Yesterday, the NFL passed a series of new rules, ranging from the interesting change to which players can wear which uniform numbers to an allowance for the replay official to provide “objective information” to the officiating crew to presumably help them not screw up calls so badly. Those are welcome changes.
Because the tantalizing possibility that the Falcons might not be on the wrong end of an extremely costly call, the biggest and most noteworthy change for the the team might be the alteration to onside kick rules.
Approved 2021 Playing Rules and Bylaws: pic.twitter.com/p8X5sTNoGN— Adam Schefter (@AdamSchefter) April 21, 2021
Previously, teams were allowed to have either 10 or 11 men in the setup zone to give them a shot at recovering the kick, and teams rolled out 10 players 87% of the time. As ProFootballTalk notes, that number is now limited to 9, effectively giving receiving teams 1-2 fewer players in an excellent position to recover. The numbers still favor recovering teams—kicking teams have to line up five players on either side of the kicker and can’t start moving until the ball is kicked—but clearly the league is hope onside kick attempts and success will rise because of how absurdly futile the play has become. A year ago per The Football Database, there were 62 onside kick attempts and only 3 were successful, including the deeply unfortunate Dallas attempt that the Falcons screwed up.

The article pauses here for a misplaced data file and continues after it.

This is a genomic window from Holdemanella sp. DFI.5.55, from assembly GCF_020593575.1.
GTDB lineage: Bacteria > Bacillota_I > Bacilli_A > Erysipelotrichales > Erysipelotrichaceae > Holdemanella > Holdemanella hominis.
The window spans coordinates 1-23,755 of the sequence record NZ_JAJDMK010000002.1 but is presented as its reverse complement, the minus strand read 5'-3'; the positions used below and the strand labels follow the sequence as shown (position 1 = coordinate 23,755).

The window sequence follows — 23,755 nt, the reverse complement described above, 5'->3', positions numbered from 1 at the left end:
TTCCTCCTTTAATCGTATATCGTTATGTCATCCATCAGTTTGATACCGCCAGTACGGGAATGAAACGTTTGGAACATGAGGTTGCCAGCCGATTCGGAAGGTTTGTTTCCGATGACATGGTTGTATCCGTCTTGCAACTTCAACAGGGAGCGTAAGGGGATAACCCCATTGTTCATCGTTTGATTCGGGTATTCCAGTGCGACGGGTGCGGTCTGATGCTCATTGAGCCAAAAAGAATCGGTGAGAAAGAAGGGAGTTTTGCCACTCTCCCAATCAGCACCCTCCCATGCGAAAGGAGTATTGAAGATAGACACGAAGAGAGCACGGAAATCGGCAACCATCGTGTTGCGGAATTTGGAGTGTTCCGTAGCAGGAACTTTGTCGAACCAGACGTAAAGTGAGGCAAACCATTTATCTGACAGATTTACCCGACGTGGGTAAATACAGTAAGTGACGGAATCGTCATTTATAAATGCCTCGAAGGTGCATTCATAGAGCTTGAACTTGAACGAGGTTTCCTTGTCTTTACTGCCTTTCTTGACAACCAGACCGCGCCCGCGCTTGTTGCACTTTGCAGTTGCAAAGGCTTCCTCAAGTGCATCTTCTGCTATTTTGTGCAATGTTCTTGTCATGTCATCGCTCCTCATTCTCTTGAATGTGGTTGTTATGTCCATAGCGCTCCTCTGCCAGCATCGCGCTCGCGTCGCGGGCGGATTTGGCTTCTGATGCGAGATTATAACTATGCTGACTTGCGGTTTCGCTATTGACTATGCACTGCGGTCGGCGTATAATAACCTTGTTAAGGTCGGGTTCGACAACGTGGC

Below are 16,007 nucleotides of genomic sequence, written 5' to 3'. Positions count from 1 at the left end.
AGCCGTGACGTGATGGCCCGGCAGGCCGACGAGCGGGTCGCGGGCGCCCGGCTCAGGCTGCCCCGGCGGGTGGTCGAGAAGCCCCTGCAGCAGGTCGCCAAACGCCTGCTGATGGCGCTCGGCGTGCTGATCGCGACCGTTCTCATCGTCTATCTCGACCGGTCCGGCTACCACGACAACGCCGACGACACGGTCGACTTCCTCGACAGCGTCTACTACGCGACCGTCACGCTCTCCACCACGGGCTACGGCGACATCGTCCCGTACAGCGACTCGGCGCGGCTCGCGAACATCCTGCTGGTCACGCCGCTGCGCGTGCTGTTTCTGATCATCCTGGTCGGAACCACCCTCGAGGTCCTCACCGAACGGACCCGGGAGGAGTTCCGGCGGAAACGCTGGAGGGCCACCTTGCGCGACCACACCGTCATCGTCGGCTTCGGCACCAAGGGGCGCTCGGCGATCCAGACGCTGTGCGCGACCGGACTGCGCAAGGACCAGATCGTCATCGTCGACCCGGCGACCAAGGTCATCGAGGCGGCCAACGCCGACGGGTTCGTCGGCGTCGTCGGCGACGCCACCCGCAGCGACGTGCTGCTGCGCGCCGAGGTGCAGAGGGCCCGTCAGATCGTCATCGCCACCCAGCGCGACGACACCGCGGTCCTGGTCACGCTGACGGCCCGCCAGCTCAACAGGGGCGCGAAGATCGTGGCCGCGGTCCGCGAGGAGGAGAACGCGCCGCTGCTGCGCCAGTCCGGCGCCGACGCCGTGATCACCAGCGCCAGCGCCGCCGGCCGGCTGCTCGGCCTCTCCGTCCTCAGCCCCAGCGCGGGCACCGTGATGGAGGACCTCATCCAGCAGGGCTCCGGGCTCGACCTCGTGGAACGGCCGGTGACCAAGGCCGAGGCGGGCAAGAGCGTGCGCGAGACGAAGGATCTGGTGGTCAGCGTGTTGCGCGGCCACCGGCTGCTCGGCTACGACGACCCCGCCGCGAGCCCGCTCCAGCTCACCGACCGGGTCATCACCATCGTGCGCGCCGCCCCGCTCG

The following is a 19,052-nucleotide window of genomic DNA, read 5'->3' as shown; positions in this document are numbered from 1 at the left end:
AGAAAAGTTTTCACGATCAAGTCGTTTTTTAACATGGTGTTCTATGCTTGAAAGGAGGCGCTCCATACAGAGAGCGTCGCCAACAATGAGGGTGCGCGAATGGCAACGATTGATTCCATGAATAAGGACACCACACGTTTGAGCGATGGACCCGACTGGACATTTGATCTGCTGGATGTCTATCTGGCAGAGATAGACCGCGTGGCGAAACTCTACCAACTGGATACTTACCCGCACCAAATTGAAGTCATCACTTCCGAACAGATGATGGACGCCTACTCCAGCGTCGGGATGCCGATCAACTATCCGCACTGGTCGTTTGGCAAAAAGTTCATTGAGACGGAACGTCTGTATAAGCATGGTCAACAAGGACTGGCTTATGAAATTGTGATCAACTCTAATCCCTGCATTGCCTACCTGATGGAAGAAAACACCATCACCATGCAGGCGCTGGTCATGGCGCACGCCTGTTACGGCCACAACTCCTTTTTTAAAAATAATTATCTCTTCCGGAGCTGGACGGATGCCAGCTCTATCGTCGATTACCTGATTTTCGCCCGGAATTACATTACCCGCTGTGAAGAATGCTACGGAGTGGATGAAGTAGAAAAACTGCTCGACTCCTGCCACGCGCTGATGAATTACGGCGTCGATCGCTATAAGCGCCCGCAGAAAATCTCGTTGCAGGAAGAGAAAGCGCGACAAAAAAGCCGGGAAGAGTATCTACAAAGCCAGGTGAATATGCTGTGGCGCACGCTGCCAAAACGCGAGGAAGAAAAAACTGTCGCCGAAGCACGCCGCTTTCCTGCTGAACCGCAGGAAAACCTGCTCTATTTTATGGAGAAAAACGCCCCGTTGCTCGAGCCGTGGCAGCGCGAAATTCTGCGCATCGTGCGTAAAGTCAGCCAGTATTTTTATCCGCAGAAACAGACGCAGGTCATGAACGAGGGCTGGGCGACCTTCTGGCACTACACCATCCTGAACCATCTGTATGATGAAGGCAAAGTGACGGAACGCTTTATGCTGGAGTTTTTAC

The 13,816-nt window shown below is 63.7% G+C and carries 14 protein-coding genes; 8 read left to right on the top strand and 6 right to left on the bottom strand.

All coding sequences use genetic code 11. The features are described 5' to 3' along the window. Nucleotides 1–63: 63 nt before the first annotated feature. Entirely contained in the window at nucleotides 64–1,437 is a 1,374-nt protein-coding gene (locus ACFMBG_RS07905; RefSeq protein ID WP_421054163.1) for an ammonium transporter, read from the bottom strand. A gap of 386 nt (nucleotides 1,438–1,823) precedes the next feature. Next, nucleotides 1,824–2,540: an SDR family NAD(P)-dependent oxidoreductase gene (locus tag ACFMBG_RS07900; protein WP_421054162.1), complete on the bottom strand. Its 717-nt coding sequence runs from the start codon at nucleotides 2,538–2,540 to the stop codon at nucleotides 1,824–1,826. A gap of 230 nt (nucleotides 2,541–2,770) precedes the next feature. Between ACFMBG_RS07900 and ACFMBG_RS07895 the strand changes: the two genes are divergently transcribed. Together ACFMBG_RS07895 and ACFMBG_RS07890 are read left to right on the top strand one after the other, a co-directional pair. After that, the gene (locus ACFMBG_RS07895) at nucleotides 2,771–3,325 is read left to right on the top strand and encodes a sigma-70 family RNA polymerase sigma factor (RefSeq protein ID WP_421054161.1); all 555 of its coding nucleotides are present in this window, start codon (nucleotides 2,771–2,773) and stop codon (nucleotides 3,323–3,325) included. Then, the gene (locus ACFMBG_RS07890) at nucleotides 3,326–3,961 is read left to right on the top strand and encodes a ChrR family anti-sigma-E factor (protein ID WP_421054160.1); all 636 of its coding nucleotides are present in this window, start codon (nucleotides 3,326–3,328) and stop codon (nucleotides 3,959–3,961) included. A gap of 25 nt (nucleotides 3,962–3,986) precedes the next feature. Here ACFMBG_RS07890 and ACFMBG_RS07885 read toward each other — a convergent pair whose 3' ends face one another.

The player who might benefit from this rule change more than just about anyone else is, of course, Younghoe Koo. Over the past two seasons, Koo owns 3 of the NFL’s 11 successful onside kick attempts, and that number would be higher if not for penalties erasing a couple of tries. The quality and aggressiveness of the special teams players around Koo make a difference there, but he’s shown an uncanny knack for putting his onside kick attempts where the Falcons have a real shot at recovering them, and his 3 for 5 success rate over the past two years trails only Houston kicker Ka’imi Fairbairn, who is 2 for 3.
In a year where the defense figures to be shaky no matter how good Dean Pees is as the team’s new defensive coordinator, this rule change could have the Falcons and Koo attempting more onside kicks, especially if the offense can return to being at least a quasi-juggernaut. We don’t yet know how significant the difference will be with one less player in the setup zone for receiving teams, but if I had one of the best kickers in the league and way more trust in my offense than my defense, I know I’d be eager to find out.